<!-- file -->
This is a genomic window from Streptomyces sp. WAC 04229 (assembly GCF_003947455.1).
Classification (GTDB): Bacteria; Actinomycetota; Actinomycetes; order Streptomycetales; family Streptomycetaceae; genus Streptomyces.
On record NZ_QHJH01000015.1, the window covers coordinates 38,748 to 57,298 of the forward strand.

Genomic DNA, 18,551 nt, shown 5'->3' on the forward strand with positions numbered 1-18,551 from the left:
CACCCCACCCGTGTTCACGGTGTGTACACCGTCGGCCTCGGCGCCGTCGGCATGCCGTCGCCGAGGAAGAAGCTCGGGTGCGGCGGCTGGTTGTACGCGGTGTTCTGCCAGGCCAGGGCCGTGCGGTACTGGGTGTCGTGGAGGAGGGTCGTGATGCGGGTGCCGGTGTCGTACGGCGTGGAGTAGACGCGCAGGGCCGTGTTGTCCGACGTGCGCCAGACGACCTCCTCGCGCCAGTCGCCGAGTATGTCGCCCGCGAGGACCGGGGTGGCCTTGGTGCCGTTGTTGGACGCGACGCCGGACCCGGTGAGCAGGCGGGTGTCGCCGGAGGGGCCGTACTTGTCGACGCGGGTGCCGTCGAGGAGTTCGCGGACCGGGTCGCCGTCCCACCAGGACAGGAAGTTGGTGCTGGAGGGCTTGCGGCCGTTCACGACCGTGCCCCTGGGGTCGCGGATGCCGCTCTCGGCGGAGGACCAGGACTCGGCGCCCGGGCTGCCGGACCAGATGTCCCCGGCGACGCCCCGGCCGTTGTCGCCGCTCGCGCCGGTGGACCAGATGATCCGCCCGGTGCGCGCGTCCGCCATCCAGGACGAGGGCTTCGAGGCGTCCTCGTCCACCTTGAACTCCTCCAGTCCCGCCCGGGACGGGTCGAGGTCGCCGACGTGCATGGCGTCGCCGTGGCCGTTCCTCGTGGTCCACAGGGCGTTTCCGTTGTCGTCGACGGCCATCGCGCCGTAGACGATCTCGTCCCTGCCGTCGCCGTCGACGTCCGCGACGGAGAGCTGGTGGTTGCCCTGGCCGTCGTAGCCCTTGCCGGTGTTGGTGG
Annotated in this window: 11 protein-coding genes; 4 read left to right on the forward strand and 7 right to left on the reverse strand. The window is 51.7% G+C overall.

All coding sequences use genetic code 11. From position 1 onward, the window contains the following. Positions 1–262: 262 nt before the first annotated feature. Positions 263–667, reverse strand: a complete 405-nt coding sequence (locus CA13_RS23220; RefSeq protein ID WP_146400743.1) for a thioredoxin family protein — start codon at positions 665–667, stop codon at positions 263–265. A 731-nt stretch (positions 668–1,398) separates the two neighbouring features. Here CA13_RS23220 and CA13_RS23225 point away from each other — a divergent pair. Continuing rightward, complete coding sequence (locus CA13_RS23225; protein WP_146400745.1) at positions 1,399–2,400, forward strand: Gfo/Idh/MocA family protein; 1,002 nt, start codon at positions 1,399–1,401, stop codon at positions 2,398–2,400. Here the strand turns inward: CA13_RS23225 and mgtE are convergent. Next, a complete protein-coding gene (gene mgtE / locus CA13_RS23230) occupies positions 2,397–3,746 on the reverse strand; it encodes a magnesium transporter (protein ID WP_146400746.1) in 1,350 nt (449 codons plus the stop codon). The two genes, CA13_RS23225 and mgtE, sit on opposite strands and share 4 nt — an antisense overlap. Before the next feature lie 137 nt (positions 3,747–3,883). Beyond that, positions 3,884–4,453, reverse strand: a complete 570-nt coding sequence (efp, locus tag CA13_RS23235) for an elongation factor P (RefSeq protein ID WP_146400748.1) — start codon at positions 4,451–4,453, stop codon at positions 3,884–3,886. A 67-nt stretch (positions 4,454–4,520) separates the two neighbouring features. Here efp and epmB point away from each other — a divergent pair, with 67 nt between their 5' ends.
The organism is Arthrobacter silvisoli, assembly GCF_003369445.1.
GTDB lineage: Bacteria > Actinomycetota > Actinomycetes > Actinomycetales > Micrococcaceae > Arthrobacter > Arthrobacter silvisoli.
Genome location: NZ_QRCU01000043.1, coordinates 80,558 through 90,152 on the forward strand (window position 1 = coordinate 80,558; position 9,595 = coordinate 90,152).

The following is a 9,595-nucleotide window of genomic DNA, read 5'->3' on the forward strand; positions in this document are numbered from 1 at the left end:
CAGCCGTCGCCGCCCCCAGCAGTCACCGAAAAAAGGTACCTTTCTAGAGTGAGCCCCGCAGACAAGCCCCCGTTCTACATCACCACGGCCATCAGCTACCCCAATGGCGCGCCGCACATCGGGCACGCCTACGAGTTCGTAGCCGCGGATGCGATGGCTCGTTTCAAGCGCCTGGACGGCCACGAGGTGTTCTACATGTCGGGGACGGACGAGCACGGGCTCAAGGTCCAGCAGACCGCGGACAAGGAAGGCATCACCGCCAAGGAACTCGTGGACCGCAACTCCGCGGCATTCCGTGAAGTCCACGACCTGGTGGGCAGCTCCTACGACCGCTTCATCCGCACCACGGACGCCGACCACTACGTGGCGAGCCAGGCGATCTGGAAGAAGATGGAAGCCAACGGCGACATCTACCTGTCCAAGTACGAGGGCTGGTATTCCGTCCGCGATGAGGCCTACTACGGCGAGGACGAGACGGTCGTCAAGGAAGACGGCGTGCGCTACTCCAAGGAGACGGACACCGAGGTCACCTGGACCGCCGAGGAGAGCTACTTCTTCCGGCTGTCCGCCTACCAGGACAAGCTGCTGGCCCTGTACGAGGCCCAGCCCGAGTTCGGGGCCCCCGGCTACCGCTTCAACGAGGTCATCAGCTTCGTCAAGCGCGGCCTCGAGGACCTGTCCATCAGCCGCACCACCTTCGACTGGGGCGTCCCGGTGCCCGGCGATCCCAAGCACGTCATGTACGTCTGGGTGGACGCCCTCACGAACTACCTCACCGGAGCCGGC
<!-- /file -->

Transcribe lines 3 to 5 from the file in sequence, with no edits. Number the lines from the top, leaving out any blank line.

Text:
On record NZ_QHJH01000015.1, the window covers coordinates 38,748 to 57,298 of the forward strand.

Genomic DNA, 18,551 nt, shown 5'->3' on the forward strand with positions numbered 1-18,551 from the left:
CACCCCACCCGTGTTCACGGTGTGTACACCGTCGGCCTCGGCGCCGTCGGCATGCCGTCGCCGAGGAAGAAGCTCGGGTGCGGCGGCTGGTTGTACGCGGTGTTCTGCCAGGCCAGGGCCGTGCGGTACTGGGTGTCGTGGAGGAGGGTCGTGATGCGGGTGCCGGTGTCGTACGGCGTGGAGTAGACGCGCAGGGCCGTGTTGTCCGACGTGCGCCAGACGACCTCCTCGCGCCAGTCGCCGAGTATGTCGCCCGCGAGGACCGGGGTGGCCTTGGTGCCGTTGTTGGACGCGACGCCGGACCCGGTGAGCAGGCGGGTGTCGCCGGAGGGGCCGTACTTGTCGACGCGGGTGCCGTCGAGGAGTTCGCGGACCGGGTCGCCGTCCCACCAGGACAGGAAGTTGGTGCTGGAGGGCTTGCGGCCGTTCACGACCGTGCCCCTGGGGTCGCGGATGCCGCTCTCGGCGGAGGACCAGGACTCGGCGCCCGGGCTGCCGGACCAGATGTCCCCGGCGACGCCCCGGCCGTTGTCGCCGCTCGCGCCGGTGGACCAGATGATCCGCCCGGTGCGCGCGTCCGCCATCCAGGACGAGGGCTTCGAGGCGTCCTCGTCCACCTTGAACTCCTCCAGTCCCGCCCGGGACGGGTCGAGGTCGCCGACGTGCATGGCGTCGCCGTGGCCGTTCCTCGTGGTCCACAGGGCGTTTCCGTTGTCGTCGACGGCCATCGCGCCGTAGACGATCTCGTCCCTGCCGTCGCCGTCGACGTCCGCGACGGAGAGCTGGTGGTTGCCCTGGCCGTCGTAGCCCTTGCCGGTGTTGGTGG